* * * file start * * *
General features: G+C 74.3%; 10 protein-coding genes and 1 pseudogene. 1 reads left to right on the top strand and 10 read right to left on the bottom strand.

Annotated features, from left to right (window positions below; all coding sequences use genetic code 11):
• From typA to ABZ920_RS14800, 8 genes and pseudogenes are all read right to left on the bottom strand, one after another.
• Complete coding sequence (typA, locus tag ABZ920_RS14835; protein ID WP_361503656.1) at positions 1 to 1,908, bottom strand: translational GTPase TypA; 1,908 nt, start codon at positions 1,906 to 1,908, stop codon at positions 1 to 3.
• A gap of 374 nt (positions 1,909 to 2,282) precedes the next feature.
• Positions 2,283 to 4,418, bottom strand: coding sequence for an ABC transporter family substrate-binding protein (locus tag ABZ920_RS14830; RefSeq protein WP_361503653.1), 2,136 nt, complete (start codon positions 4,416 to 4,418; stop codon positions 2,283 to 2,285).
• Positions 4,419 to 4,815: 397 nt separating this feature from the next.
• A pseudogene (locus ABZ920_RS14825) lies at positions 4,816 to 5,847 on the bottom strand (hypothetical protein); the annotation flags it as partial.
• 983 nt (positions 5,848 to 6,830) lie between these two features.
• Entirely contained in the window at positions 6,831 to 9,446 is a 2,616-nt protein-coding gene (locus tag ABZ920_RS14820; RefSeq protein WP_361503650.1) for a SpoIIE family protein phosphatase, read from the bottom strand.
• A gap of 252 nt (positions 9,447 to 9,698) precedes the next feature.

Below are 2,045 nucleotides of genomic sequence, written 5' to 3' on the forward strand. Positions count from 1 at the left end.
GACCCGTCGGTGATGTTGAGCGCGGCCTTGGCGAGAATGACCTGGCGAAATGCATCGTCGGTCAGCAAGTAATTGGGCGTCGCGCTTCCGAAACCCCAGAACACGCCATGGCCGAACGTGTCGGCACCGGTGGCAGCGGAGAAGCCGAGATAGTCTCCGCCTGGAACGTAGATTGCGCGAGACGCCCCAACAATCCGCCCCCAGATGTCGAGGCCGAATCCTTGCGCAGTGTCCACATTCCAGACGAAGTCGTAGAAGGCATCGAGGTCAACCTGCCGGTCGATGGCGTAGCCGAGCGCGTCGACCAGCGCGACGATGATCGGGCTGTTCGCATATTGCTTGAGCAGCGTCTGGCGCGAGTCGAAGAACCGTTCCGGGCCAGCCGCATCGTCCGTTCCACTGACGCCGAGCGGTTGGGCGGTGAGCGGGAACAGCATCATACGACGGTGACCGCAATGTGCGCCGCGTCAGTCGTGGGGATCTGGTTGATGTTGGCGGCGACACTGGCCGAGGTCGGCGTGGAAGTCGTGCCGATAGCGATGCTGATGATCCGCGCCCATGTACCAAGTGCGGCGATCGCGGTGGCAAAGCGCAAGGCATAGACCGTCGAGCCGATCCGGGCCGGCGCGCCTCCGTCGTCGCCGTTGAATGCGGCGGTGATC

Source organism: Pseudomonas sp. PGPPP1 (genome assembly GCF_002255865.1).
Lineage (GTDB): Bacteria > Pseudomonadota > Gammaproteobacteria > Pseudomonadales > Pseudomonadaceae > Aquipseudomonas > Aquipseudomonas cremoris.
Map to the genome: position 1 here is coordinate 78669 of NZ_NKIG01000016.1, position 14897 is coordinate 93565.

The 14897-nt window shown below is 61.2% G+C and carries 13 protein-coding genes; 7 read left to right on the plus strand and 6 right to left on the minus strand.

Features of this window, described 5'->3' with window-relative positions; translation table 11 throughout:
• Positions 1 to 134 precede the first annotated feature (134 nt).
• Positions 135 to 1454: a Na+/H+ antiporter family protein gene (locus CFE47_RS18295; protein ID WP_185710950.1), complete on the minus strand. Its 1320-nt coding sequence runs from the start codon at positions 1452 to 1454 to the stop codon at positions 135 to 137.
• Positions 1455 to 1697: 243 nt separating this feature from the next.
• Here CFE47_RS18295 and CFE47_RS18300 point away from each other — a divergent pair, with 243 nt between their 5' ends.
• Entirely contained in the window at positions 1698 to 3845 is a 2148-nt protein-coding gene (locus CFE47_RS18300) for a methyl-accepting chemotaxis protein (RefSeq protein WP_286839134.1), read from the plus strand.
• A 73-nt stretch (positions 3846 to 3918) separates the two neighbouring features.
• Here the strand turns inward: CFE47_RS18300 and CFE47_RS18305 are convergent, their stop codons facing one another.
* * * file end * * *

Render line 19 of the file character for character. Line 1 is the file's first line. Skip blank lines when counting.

• Positions 1 to 134 precede the first annotated feature (134 nt).